My name is Dwight Anderson Williams II, PhD, and I’m a mathematician.
What do I do?
My work in research mathematics shares the intersection of representation theory with mathematical physics and includes
- decomposing infinte-dimensional representations of Lie superalgebras
- determining explicit bases for the irreducible summands of a decomposition
- defining families of infinite-dimensional representations of superalgebras
- providing generators and relations of superalgebras arising from mathematical physics, such as reduction algebras.
My work in improving graduate mathematics education includes
- collecting data through storytelling
- engaging storytellers from an orientation aligned with educational literature
- utlizing thematic analysis for dissemination of lived experiences with respect to anonymity
- writing counternarratives to illuminate both challenges to and advances in the creation of equity-based mathematical spaces/departments which center students of color
My current position is funded through NSF ECR-EHR Core Research Grant #1920753 titled Studying Successful Doctoral Students within Mathemathcs from Underrepresented Groups. under the supervision of Principal Investigator Michael Young.
Two of my long-term collaborators are Jonas Hartwig and Dimitar Grantcharov, the former being my postdocotral research mentor at Iowa State University and the latter being my My PhD advisor at The University of Texas at Arlington (UTA). Prior to UTA, I earned a master’s degree in mathematics from The Florida State University and a bachelor’s degree in mathematics from Florida A&M University.
Note: There is a dictionary on Lie superalgebras!
But who am I?
As a researcher, it is scholarly diligence that implores me to understand my efforts in societal and historical contexts. As a Black man, this awareness is paramount to surivival. I have to ultimately die a Black person, and so I should live as one, too: to me, the mathematician, this means I must do mathematics and teach people about mathematics with the direction of a mission-inspired claim, with the compass of a regularly calibrated axiomatic practice, and with the recording of helpful landmarks and reminders.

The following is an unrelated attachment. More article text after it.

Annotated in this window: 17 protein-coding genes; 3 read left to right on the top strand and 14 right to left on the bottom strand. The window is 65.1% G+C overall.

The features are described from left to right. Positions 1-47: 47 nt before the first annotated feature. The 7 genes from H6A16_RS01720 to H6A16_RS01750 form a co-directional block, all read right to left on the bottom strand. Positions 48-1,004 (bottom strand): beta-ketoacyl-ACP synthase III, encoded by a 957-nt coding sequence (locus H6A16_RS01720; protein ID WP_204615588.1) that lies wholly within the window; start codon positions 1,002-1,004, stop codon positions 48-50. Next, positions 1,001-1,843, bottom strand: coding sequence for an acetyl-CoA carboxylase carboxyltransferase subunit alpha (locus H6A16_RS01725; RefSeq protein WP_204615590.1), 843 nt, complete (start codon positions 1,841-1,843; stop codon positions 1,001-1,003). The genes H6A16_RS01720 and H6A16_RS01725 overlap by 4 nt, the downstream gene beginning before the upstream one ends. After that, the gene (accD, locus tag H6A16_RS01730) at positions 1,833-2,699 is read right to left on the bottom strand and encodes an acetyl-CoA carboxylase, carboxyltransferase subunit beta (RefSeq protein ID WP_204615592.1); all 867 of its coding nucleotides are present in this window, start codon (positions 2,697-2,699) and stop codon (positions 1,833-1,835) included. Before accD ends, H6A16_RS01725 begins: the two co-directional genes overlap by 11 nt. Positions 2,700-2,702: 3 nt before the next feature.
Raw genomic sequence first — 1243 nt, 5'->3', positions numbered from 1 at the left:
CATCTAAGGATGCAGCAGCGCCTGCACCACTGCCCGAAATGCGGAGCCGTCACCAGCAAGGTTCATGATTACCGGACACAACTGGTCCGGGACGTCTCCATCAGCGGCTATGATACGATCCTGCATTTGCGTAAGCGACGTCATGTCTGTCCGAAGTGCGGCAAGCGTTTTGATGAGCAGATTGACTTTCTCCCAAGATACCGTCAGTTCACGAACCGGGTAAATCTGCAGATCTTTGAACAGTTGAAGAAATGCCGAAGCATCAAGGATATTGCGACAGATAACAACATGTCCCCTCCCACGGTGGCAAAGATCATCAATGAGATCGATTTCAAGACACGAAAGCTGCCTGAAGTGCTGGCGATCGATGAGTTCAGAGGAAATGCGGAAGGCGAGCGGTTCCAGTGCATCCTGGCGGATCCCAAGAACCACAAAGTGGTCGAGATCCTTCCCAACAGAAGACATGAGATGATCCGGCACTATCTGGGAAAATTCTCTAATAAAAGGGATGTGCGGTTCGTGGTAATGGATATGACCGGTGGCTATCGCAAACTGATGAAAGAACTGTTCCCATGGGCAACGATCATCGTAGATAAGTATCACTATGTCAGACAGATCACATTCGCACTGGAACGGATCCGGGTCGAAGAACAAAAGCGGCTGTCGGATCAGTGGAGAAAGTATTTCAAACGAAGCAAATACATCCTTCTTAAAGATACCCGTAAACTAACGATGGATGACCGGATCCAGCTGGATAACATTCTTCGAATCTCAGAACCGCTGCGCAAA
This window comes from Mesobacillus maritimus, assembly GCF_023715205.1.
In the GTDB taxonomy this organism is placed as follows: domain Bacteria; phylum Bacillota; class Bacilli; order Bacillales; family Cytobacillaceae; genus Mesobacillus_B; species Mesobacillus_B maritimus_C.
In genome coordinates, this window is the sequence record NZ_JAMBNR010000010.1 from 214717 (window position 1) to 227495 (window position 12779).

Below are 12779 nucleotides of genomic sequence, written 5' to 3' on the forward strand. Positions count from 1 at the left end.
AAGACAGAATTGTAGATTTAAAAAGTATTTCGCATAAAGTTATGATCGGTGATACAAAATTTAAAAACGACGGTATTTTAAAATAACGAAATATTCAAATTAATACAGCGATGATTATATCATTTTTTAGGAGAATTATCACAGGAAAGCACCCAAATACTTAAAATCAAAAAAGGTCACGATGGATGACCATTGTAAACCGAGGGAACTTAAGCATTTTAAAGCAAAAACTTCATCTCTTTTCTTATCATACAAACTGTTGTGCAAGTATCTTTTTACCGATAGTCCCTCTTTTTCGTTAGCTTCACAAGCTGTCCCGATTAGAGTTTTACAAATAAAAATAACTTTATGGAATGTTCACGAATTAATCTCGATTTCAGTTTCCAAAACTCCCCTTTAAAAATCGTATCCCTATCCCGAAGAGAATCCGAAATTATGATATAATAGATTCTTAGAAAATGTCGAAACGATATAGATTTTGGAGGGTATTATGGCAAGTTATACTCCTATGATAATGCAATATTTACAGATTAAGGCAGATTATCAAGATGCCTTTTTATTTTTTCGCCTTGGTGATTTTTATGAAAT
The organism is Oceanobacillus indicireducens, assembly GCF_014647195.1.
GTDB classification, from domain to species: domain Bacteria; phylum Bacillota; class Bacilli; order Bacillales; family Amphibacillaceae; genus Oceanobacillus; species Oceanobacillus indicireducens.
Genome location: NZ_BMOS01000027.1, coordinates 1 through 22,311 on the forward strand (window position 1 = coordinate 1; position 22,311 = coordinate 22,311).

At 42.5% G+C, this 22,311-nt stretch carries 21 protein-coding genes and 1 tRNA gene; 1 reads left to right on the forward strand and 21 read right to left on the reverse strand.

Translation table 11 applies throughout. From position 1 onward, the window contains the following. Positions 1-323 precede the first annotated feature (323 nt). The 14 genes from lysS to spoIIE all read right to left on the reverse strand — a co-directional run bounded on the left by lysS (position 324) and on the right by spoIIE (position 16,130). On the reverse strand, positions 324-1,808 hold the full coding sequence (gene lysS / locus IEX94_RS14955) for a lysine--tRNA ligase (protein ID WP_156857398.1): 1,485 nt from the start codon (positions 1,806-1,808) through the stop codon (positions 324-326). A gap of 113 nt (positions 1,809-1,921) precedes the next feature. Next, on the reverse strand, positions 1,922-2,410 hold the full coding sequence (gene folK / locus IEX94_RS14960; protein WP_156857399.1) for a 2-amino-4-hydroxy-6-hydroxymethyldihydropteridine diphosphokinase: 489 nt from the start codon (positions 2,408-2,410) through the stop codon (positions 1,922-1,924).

By the blessings of Blackness, I am joyfully who I am in the face of oppression:
to center students of color and to uplift Black communities;
in the building of mathematical homes and in the tearing down of oppressive traps;
as a communing member of professional mathematicians and as a disseminator of mathematical scholarship;
*I surround myself with good leaders and stay active in constructive networks.
*I admit when evidence belies my claim and take time to address a talk unaligned with the walk.
*I accept that a mission without preparation, dedication, reflection, and correction is, indeed, a work to harm.
*I utilize my positionality and privilege to grow in the direction of liberation for all.
*I work as a part of a collective to be aware of the needs of individuals/groups to thrive within and outside of mathematics.
*I stand accountable for my own personal and professional progress.
I make decisions; I do not control my consequences.
develop discernment and vet potential impact by listening and learning
I serve students; they do not owe me.
time and energy invested is a cost of my talents and circumstance, not a student’s receipt
institutions: pay me
I do amazing mathematics; I connect with more amazing people.